Thursday, September 11, 2014

Brewing Weather!


The forecasted high for Saturday here in the Metroplex is 75F, which is perfect to get outside, run a few miles, toss a football around, or brew some fine beer! We will be firing up the kettle bright and early Saturday morning for an Amber Ale with a twist...

Blueberries. You read that right, blueberries. Some of you may be thinking, well it's finally happened. They've been messing with making their own alcohol so long that it's starting to affect them. Well, yes, but not like that. Berry and fruit beers are well respected, if not that well known in the US. In fact, this idea came from an awesome blueberry beer that Amanda had the chance to sample in Bar Harbor, Maine a few years ago.The French and Belgians use all sorts of fruits in their beers, and sometimes they even allow them to ferment in large open containers, exposing the fermenting beer to the air. We're not that crazy. Yet. 

Our fermentation is going to be in two steps: primary and secondary. Primary will be where we get most of our alcohol production, and the only thing the yeast will be eating is our grain sugars that come from our standard brewing process. Once the yeast have consumed all the sugar available to them (after about 7-10 days), we will move the beer to a brand new vessel and add some blueberries. There, the beer will be infused with the blueberry flavor, and for good measure we'll have Miles Davis' Kind of Blue playing on loop nearby.

When all of the magic is finished, we will keg it and let it carbonate up to the right level for a few days. All said and done, from grain to glass this beer will take about 3-4 weeks. Hopefully it's a winner, but if not, hey it's still beer. For those of you interested in the recipe, here it is:

Grain Bill
60% Pale 2-Row Malt
15% Munich Malt
8% Crystal 60L 
8% Dextrine Malt
8% Honey Malt
(1% Molasses, will be added to the boil later - do not mash!)

Mash @ 152 for 60 minutes

Hops (5gal batch)
.5oz Centennial @ 60 min
.25oz Centennial @ 20 min
.25oz Centennial @ 10 min

Other Items
1 tsp Irish Moss @ 10 min (fining agent - makes the beer less cloudy)
1% First Molasses @ 10 min (approx. 1 cup for a 5gal batch)

US-05 Ale yeast

Primary Fermentation @65F for 7-10 days, or until complete
Secondary Fermentation @ 65F for 5 days - add fresh or frozen blueberries (5lb for 5gal batch)

The wonderful thing about beer recipes is that they are scalable. That is, any size batch can use the same percentage of each ingredient and create a very similar or nearly identical brew. For this batch, we will be brewing 5 gallons, but if you wanted to go bigger or smaller, just keep your percentages consistent.

We will hopefully be posting again either during or after this brew session with some photos. Thanks again for reading!

Today's Main Break: Blueberries may help you see in the dark! It was rumored that British pilots in World War II were given a daily ration of bilberries (a close relative to the blueberry) to keep their sight sharp for night time missions. Hopefully the beer we make this weekend will keep us from stubbing our toe in the middle of the night going to the bathroom.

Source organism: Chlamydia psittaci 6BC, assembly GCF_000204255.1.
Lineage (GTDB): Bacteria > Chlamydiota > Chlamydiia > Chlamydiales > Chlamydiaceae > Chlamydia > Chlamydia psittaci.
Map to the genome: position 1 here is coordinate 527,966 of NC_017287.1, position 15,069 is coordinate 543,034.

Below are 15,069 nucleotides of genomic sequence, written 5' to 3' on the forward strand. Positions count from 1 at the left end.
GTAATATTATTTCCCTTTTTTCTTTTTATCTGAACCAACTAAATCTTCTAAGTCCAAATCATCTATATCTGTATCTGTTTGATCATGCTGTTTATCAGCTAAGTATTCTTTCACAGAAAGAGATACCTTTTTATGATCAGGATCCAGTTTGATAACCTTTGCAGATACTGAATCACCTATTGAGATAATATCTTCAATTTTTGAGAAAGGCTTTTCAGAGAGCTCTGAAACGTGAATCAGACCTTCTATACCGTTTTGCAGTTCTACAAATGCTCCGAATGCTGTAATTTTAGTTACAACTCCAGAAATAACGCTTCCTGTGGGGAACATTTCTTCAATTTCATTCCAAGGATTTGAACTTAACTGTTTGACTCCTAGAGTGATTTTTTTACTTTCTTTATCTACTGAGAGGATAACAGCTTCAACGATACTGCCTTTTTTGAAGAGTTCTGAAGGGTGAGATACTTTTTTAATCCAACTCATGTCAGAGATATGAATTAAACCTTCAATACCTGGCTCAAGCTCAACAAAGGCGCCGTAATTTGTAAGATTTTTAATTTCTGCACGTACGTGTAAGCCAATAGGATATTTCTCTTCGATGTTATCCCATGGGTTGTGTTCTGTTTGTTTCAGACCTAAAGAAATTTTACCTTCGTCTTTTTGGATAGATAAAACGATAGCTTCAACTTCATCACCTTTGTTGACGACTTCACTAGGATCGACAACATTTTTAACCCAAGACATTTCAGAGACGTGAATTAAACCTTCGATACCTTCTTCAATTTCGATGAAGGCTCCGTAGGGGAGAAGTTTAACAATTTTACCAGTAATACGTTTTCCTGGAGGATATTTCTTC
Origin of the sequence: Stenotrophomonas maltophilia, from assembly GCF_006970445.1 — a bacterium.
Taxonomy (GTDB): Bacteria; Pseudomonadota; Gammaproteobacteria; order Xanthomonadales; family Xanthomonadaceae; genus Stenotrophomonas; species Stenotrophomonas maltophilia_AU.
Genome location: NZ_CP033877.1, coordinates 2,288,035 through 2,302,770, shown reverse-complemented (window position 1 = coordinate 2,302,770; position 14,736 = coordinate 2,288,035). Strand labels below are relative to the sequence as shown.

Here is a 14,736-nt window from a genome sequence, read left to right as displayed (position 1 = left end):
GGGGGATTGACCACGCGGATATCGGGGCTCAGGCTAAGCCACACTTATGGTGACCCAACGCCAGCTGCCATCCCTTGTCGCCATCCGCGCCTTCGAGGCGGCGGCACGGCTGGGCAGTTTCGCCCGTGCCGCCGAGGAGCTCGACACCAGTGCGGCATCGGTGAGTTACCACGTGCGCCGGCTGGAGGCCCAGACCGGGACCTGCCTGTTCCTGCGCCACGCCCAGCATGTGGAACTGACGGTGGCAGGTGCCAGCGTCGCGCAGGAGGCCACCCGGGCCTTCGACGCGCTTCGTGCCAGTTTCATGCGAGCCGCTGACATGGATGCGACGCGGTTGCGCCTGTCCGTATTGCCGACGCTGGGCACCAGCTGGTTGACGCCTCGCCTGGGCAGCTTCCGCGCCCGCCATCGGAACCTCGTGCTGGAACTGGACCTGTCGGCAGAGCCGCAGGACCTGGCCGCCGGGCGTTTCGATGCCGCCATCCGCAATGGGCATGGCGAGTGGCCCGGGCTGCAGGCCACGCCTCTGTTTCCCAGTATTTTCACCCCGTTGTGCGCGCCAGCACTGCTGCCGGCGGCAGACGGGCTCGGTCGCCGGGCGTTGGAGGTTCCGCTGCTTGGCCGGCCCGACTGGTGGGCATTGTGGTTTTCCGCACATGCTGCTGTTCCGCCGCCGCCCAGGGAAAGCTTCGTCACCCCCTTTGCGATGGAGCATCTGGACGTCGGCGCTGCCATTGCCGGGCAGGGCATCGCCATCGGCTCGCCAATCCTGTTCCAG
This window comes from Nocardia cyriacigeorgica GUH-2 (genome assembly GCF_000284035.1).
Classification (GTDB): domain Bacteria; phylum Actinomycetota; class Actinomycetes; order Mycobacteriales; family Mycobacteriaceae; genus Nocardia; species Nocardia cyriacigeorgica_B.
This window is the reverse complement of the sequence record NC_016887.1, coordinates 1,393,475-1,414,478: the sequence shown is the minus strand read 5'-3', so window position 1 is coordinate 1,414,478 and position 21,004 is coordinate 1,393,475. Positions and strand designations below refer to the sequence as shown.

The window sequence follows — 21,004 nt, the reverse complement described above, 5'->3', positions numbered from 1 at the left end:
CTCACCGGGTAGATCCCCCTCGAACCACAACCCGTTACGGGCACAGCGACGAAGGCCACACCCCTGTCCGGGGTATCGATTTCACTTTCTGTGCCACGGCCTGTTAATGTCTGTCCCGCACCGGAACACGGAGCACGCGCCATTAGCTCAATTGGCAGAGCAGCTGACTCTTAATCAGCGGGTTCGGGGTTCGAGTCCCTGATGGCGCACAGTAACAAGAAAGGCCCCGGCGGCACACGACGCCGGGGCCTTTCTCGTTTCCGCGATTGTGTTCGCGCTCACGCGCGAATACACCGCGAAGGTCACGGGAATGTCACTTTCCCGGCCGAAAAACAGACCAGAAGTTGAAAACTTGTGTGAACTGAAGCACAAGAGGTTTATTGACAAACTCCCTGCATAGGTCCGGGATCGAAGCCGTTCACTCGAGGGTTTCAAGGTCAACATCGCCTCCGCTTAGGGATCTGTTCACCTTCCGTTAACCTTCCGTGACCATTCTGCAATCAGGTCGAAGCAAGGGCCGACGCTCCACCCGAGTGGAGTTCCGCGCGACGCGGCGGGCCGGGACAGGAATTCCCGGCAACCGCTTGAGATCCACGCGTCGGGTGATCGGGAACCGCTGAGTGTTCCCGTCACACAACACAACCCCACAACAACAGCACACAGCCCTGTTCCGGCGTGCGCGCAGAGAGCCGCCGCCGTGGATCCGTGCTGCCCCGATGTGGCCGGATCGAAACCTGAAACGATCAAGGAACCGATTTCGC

Tuesday, September 2, 2014

Deep Ellum Labor of Lov3 Recap

Beautiful, beautiful trophies. We'll get you next time my pretties!

Well, we survived! Deep Ellum's Labor of Lov3 Homebrew Competition was a blast. We were in fine company Sunday night with all of DFW's most skilled and flat-out craziest home brewers. We arrived at about 3:45pm, well ahead of the 6pm start time, and set up our meager display. Once we were established, we cruised around the brewery to chat with and sample some of the other brewer's ales. We quickly learned that we're going to have to step it up next year!

Snazzy banner!

Deep Ellum should have the winners of each category announced this week, so check back if you're interested. While we walked away empty handed, we did get to try most of the category winners' beer. The overall best in show and the beer that will be brewed on Deep Ellum's 30 barrel system next summer comes from Intrinsic Brewing (check them out on Facebook). They made a honey basil hefeweizen that was just phenomenal. Congratulations guys, and we look forward to drinking it again next year!

Announcing the winners in each category

Aside from the camaraderie among the fine brewers of North Texas, the best thing about the festival was having complete strangers try my beer and tell me they liked it. As a homebrewer, most of the time I brew for myself and my wife. We brew what we like to drink, and every now and then we try something new just to see how it turns out.

Getting ready to pour some beer!
However, I felt a new pride on Sunday when I got to pour my beer into a person's glass, tell them all about it, and have them honestly say they loved it. Each guest Sunday evening was given a wooden coin to give to the brewer that made their favorite beer. While we were definitely one of the smaller entrants and only received 8 coins, I can tell you that those 8 people's opinion means worlds to us. That's 8 people who tried our beer and decided they liked it better than all the contest winners and all the folks who have been at this far longer. To you folks who gave us your vote of confidence, we sincerely thank you. You made our night unforgettable.

Well, now that our homebrew is all gone, it's time to start a new batch or three. This fall will be a busy brewing season, and we have a lot of ideas coming down the pipeline. We will be establishing our house pale ale recipe, a blueberry variant of that recipe, pumpkin ale, porters, stouts, and all the fall & winter favorites. I will post one of our brew sessions soon for those of you interested in the process.

Til next time,
David & Amanda

Today's Main Break: Over 1.2 Million Americans call themselves homebrewers according to the American Homebrewers Association! That's a lotta beer!